Coloring icing is more of an art than a science. Of course, you can buy Wilton peach icing color, but how often do you need to color icing peach? Most of the time, that peach gel will just take up space in your cabinet. Besides, if you mix it yourself, you can get the exact color of peach you desire, and it will be unique and not exactly like anyone else's peach icing.
Mix With Gel Food Coloring
Although you can still buy liquid food coloring, gel food coloring is popular because it doesn't dilute what it's coloring the way liquid coloring does. With gel, however, you don't get definitive drops the way you do with liquid coloring. So, when directions tell you to mix three drops of red with four drops of yellow, you have to estimate what constitutes a drop. It's more important to understand the ratio of one color to another, which in this case is three parts red to four parts yellow.
To get the exact color for which you're looking, experiment with a small amount of icing first. Use the ratio you're given, mix the icing thoroughly and check the color. Is it a bit too red, too yellow or too orange? If it's too red, add another drop of yellow. Keep track of how many drops you're adding so when you get the desired shade, you can add the amounts of each color and mimic that in the rest of your icing.
Color Icing Peach
To get peach icing, the recommended ratio is one part red to three parts yellow. It's important that each part, or dab, of gel coloring you add is the same size for both colors. If your dabs of gel are different sizes, it will throw off your color.
Mix the gel coloring into your icing. You shouldn't see streaks of either color or patches that seem to be more of one color than the other. Keep mixing until it's all one color. Is it the color of peach for which you're looking? If not, add another dab of red or yellow and mix well, repeating until you have the color you want.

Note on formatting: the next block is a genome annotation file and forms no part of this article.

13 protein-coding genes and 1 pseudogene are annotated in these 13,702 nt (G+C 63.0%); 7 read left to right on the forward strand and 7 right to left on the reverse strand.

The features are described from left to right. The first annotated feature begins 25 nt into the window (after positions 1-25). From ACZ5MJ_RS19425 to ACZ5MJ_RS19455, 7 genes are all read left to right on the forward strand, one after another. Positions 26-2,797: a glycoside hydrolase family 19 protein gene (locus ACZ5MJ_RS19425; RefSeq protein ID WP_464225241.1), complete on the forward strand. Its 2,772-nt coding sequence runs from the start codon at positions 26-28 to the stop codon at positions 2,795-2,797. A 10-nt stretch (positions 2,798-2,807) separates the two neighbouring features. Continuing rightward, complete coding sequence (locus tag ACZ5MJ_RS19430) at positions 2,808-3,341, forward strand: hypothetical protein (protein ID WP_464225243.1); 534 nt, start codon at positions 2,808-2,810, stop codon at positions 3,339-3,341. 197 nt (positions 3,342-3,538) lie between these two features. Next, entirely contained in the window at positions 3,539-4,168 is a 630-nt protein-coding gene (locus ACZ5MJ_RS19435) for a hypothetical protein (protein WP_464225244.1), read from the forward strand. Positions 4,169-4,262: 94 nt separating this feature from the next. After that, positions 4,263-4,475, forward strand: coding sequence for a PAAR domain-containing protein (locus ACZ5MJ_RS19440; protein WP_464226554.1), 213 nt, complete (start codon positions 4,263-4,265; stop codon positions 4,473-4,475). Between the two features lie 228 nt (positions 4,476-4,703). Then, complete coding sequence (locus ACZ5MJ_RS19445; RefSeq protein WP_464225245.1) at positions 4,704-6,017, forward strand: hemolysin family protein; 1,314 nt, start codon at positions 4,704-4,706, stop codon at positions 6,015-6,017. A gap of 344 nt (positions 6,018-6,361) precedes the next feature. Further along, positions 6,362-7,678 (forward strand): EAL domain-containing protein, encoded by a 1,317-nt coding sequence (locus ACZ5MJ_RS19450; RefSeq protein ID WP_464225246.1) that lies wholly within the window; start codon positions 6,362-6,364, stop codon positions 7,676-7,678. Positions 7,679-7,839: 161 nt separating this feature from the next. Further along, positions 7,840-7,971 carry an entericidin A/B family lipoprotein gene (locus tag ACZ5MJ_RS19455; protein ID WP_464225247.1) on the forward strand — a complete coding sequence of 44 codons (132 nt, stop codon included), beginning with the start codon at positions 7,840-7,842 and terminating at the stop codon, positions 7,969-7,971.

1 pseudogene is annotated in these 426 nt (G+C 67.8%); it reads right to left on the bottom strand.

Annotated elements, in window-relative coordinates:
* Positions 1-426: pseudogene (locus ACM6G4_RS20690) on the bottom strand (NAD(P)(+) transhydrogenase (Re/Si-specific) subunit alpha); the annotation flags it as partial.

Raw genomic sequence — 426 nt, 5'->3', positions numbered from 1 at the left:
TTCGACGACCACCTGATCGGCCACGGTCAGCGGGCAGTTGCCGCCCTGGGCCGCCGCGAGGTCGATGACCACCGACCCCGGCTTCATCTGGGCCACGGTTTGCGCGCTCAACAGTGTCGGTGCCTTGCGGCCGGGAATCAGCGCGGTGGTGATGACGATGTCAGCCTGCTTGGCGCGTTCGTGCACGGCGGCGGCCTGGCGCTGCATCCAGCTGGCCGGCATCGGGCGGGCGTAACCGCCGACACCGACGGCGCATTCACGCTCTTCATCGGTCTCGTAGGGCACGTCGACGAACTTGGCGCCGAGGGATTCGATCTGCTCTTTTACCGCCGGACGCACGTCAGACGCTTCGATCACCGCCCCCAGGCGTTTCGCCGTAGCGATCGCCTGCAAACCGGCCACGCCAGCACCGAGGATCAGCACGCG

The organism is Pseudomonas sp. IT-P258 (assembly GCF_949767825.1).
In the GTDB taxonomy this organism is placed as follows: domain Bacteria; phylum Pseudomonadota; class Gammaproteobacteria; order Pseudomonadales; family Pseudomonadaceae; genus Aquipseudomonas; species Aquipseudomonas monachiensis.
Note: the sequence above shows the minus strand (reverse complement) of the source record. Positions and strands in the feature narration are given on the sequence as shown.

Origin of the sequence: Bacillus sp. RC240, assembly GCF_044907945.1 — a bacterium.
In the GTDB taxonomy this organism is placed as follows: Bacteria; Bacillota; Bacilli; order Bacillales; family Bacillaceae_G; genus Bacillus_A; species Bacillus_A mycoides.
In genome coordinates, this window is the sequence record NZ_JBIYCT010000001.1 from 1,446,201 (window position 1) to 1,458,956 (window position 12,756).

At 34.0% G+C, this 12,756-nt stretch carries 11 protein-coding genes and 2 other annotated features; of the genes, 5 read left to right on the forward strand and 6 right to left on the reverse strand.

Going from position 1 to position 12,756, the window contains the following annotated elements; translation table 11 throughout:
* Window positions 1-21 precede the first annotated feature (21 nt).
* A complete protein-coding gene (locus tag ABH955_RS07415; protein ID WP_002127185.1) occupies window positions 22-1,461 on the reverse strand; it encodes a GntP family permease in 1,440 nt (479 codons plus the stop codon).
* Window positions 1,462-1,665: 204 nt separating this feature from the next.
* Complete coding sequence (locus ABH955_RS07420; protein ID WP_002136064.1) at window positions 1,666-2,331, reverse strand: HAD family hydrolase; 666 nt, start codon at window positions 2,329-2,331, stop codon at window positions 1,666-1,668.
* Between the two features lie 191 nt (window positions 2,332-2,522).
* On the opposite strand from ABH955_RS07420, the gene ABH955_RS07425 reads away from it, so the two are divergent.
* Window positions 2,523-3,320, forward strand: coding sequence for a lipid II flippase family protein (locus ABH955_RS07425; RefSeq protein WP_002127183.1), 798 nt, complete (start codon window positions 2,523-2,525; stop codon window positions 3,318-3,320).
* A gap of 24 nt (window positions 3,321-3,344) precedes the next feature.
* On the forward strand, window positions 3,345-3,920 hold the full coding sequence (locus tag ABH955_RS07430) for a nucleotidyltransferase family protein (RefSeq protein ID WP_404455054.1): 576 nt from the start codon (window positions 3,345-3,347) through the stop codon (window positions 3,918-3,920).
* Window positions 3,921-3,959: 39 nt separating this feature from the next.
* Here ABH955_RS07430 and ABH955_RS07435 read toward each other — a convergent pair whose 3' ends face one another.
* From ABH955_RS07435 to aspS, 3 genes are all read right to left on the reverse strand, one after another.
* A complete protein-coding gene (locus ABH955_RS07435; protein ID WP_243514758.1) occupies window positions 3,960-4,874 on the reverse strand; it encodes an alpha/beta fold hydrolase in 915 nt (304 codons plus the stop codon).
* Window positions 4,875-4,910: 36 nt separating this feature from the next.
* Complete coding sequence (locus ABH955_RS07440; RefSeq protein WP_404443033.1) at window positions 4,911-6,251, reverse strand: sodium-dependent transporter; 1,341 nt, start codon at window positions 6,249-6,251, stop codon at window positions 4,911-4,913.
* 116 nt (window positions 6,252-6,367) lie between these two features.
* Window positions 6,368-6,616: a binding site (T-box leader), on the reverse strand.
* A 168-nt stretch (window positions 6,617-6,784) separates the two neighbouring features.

Experiment With Different Icings
One reason it's hard for someone to tell you exactly how much of each color to add to end up with a specific shade is that different types of icing take color in different ways. Buttercream icing doesn't take color the same way royal icing does, for example, and fondant acts differently than both.
Wilton has color charts that suggest how much of each color to add to arrive at a specific color. However, be aware that it will look different on each icing. If you mix up a simple drizzle of icing with powdered sugar and water or milk, the basic color combination is good to start with, but it will take color its own way too.
Follow Icing Tips
- Color icing one to two hours before decorating with it because the color may change. Colors deepen in buttercream icing and fade in royal and other icings.
- Sunlight and fluorescent light can fade icing too. After decorating, keep decorated items in a cool room away from these lights.
- Lemon juice and cream of tartar cause colors to change. If your icing has either of these ingredients, omit it.
- Water in some geographical areas will change the color of icing. If possible, use milk instead of water in your icing.
Barbara Bean-Mellinger is a freelance writer who lives in the Washington, D.C. area and writes about food for eHow.com and leaf.tv. She started baking on her own at age nine, creating appetizers at 10, and making family meals by 14. Barbara holds a B.S. from the University of Pittsburgh, where she often cooked elaborate meals and desserts for friends.